What does this look like across the countries of the alliance? Since October, hundreds of headstones at Jewish cemeteries across the United States and Europe have been destroyed, and in North America, there have been 68 bomb threats at 53 Jewish Community Centers in the last two months alone. In Germany in 2016, there were 3,500 attacks on refugees and asylum centers, resulting in refugees’ homes being burned, and 560 people being injured, 43 of them children. The electoral process in the United States was interfered with through a Russian influence campaign that included hacks on the servers of the Democratic Party and isolated Republican accounts, as well as support for fake news outlets and social bots that spread fake news in rapid, repetitive patterns over social media networks. In Germany, the parliament’s network has been hacked by the same group that hacked into the Democratic Party’s servers, but with elections being held in Germany, France, and the Netherlands this year, any such cybersecurity breaches could sway results. To add to that, it is becoming increasingly difficult for the press to hold the government to account. In 2016, 259 journalists were imprisoned and 127 killed in retaliation for their press work.
The response from NATO nations’ leaders to the challenge on civil society should have been: “We must urgently fight extremism at home to ensure the alliance’s bedrock of democracy does not fail.” Instead, Europeans spent three days wringing their hands about America’s lost values, and whether European expenditures for state building and refugee integration should count toward the 2 percent of their GDP to be spent on defense committed to by every NATO member in the Wales Agreement of 2014. The United States preached about securing borders and the alliance’s eroding foundation due to Europe’s lack of commitment.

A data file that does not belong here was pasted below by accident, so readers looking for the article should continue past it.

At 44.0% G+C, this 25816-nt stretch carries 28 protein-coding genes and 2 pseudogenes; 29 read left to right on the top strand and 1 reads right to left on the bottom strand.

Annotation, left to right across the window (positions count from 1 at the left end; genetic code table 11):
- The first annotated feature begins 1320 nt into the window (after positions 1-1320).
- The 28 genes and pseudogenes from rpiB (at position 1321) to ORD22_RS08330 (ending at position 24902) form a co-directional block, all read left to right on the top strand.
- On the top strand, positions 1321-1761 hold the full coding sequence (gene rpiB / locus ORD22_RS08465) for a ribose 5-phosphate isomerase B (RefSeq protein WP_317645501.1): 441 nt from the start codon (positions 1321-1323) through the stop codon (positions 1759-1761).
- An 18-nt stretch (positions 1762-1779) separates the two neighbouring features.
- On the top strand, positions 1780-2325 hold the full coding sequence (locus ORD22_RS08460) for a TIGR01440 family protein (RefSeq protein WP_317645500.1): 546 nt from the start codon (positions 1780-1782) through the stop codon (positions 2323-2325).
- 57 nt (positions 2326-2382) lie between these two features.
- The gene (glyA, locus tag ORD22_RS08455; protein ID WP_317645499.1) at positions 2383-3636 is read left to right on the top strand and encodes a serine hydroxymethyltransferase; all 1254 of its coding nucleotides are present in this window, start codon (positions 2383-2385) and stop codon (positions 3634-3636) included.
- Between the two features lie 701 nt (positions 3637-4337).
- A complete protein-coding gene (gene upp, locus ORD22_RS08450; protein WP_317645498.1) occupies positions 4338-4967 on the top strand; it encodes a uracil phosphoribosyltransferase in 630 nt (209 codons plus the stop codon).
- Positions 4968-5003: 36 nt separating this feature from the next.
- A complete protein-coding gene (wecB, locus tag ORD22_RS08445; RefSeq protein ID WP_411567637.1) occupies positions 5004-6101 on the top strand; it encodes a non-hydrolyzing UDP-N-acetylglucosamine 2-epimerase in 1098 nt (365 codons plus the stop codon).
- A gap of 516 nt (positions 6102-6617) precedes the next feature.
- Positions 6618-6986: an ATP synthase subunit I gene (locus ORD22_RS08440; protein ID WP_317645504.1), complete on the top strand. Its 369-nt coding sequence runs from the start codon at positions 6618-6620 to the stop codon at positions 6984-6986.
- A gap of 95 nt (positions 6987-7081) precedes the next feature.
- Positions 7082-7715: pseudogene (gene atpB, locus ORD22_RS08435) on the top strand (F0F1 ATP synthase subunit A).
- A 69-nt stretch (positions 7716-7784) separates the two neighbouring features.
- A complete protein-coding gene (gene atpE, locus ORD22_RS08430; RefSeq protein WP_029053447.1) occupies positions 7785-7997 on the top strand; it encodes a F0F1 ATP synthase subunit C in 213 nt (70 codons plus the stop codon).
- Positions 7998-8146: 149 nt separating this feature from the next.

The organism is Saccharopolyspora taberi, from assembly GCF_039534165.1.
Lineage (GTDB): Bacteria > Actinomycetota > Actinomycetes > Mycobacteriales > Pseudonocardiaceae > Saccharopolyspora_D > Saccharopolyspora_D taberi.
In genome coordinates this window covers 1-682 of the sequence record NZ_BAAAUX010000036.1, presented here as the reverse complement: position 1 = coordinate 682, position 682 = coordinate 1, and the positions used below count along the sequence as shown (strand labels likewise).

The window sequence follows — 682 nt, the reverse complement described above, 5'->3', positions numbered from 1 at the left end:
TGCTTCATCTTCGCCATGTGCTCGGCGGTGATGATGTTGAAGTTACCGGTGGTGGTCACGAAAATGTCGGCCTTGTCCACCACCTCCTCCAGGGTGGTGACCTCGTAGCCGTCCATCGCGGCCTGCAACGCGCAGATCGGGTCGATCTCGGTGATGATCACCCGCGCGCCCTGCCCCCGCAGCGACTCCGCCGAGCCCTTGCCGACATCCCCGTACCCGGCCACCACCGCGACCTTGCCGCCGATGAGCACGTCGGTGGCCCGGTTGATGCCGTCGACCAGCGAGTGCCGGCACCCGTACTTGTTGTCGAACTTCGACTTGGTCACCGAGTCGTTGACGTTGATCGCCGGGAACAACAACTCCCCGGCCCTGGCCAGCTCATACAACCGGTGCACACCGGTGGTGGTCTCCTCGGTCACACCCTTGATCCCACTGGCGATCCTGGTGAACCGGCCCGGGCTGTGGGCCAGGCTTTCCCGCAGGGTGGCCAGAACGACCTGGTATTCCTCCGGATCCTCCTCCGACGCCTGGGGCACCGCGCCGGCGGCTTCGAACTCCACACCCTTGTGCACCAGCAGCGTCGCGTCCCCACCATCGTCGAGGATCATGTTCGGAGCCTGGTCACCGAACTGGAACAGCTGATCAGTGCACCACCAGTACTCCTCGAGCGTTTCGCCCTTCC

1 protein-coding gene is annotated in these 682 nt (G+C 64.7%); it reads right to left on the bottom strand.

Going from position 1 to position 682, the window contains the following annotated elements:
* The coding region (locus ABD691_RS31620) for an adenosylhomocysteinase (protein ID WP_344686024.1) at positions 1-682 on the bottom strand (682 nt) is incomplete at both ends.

What has resulted is a Europe and a United States hiding in their respective corners, ready only to emerge when the carnage has ended. In such an environment, it is no wonder that only 22 percent of Germans trust the United States, just 1 percent more than trust Russia, according to a Deutschland Trend survey, conducted by Infratest dimap pollsters for ARD television. This is down 37 percent from pre-election rates in November.
Amid such discord and lack of trust, is there any platform where Germany and the United States can work together as partners, without nationalist forces from within yipping at their heels? One place to start could be cybersecurity. If there is anything the last year has shown us, it is that when cybersecurity is compromised, so is civil society. Troll farms and botnets have sabotaged truth, compromising objective press efforts. Cyber information campaigns and hacks have tampered with elections, and continue to do so. Their false propaganda inflames hatred against certain people groups: refugees, minorities, those who are “other”.